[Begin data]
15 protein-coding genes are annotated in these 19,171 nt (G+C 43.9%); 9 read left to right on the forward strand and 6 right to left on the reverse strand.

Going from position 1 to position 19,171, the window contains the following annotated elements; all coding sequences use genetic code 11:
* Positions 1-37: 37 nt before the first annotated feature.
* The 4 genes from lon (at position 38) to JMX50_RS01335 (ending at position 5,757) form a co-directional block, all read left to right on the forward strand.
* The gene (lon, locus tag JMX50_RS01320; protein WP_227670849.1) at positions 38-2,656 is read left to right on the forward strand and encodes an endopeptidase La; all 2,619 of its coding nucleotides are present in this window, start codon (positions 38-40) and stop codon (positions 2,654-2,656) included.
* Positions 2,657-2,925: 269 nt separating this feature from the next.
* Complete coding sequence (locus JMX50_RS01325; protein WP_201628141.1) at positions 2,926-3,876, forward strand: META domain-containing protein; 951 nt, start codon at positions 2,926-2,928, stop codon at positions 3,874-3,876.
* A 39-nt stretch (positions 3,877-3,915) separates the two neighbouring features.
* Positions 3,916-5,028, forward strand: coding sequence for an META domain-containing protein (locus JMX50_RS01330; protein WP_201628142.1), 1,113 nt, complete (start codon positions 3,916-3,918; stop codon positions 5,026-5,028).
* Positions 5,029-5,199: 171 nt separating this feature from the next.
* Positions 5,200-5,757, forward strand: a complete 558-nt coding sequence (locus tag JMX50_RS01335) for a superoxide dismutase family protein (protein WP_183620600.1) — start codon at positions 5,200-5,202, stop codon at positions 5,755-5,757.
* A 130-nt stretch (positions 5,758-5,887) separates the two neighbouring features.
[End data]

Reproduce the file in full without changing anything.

15 protein-coding genes are annotated in these 19,171 nt (G+C 43.9%); 9 read left to right on the forward strand and 6 right to left on the reverse strand.

Going from position 1 to position 19,171, the window contains the following annotated elements; all coding sequences use genetic code 11:
* Positions 1-37: 37 nt before the first annotated feature.
* The 4 genes from lon (at position 38) to JMX50_RS01335 (ending at position 5,757) form a co-directional block, all read left to right on the forward strand.
* The gene (lon, locus tag JMX50_RS01320; protein WP_227670849.1) at positions 38-2,656 is read left to right on the forward strand and encodes an endopeptidase La; all 2,619 of its coding nucleotides are present in this window, start codon (positions 38-40) and stop codon (positions 2,654-2,656) included.
* Positions 2,657-2,925: 269 nt separating this feature from the next.
* Complete coding sequence (locus JMX50_RS01325; protein WP_201628141.1) at positions 2,926-3,876, forward strand: META domain-containing protein; 951 nt, start codon at positions 2,926-2,928, stop codon at positions 3,874-3,876.
* A 39-nt stretch (positions 3,877-3,915) separates the two neighbouring features.
* Positions 3,916-5,028, forward strand: coding sequence for an META domain-containing protein (locus JMX50_RS01330; protein WP_201628142.1), 1,113 nt, complete (start codon positions 3,916-3,918; stop codon positions 5,026-5,028).
* Positions 5,029-5,199: 171 nt separating this feature from the next.
* Positions 5,200-5,757, forward strand: a complete 558-nt coding sequence (locus tag JMX50_RS01335) for a superoxide dismutase family protein (protein WP_183620600.1) — start codon at positions 5,200-5,202, stop codon at positions 5,755-5,757.
* A 130-nt stretch (positions 5,758-5,887) separates the two neighbouring features.